e540cf5ce3cb720b224eb522429dbef6Hello my gorgeous minions. The day has finally arrived when I can begin my 12 Days of Blogmas writing contest.

The first submission received was from Rona Rosian Boley who chose the first prompt: Silvery flakes drifted down, glittering in the bright light of the harvest moon. The blackbird swooped down…. Below is a little about Rona and even further below that is her submission titled: “The Letter.”  Enjoy!

About Rona: Lover of books, cheesecake and pop music. Independent and amusing. I read most anything, but must admit I am partial to the bodice ripping romance novels because I am a sap. I know, I know. I should be more selective. *hangs head in shame*  I believe in happily ever afters for everyone but myself. I have always loved writing but tend to limit it to amusing postings on Facebook and the occasional blog type piece. I wanted to major in English in college but was afraid I couldn’t be creative on demand. So I chose psychology. I figured the degree was cheaper than therapy. I don’t work in the field, but use it frequently to advise friends, family and the occasional stranger in the mall who happens to sit on my bench and unfailingly finds me so easy to talk to, they tell me their life story. I’ve been told I could get a mute to speak. Trying to move out of my comfort zone and actually put into practice what I’ve always wanted to do…..write actual stories.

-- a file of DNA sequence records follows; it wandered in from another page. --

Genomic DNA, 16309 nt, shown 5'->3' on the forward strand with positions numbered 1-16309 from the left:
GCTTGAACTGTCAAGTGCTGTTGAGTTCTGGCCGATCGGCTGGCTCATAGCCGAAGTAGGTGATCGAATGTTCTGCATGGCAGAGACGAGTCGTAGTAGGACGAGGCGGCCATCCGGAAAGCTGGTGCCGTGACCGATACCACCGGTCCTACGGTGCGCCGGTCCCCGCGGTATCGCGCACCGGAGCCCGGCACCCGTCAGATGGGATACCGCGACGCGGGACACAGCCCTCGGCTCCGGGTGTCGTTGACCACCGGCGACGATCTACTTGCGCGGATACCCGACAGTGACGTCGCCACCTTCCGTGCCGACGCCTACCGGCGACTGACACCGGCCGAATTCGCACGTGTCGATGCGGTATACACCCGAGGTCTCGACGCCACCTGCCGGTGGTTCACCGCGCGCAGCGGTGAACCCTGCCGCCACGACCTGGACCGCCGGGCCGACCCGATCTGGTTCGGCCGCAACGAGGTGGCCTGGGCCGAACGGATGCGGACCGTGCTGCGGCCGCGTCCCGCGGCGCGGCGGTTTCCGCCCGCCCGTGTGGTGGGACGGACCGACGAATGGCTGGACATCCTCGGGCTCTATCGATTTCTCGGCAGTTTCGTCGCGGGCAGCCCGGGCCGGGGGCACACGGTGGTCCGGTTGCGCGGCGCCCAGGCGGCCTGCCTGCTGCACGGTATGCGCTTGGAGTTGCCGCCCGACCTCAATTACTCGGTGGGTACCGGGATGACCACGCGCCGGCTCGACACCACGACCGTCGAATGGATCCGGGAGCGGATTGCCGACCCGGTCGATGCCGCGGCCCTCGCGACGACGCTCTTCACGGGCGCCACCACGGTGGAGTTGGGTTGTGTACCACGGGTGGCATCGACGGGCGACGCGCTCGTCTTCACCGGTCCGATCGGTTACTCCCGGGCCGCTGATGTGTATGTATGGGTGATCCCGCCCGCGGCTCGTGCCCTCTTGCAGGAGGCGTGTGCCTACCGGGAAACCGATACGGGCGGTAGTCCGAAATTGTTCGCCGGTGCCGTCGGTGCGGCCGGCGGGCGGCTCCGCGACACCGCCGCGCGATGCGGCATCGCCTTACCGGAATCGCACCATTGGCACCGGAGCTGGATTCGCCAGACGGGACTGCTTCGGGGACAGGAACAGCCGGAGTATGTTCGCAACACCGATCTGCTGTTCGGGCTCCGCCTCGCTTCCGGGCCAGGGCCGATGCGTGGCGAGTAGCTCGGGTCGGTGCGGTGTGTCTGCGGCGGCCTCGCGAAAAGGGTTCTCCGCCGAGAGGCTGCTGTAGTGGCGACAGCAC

“The Letter”

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Silvery flakes drifted down, glittering in the bright light of the harvest moon. The blackbird swooped down and the shadows on the ground gave the illusion that there might be something edible to peck at. Success was found with several rotting apples lying under a nearby tree. The feast was suddenly interrupted by a booming bark and the bird gave a startled squawk as it flew high up to the safety of the branches above. From its perch, it peered around to find the source of what was now a continuous series of excited barks.

Golden panes of light shown onto the yard from the living room bay window of the small Victorian home in the evening darkness, and as the bird could now see, a large German Shepherd was standing on its hind legs, face pressed against the glass.

Inside the home, a female voice called out, “Asher! ENOUGH!” Asher gave two more short barks and then trotted over to the owner of the voice.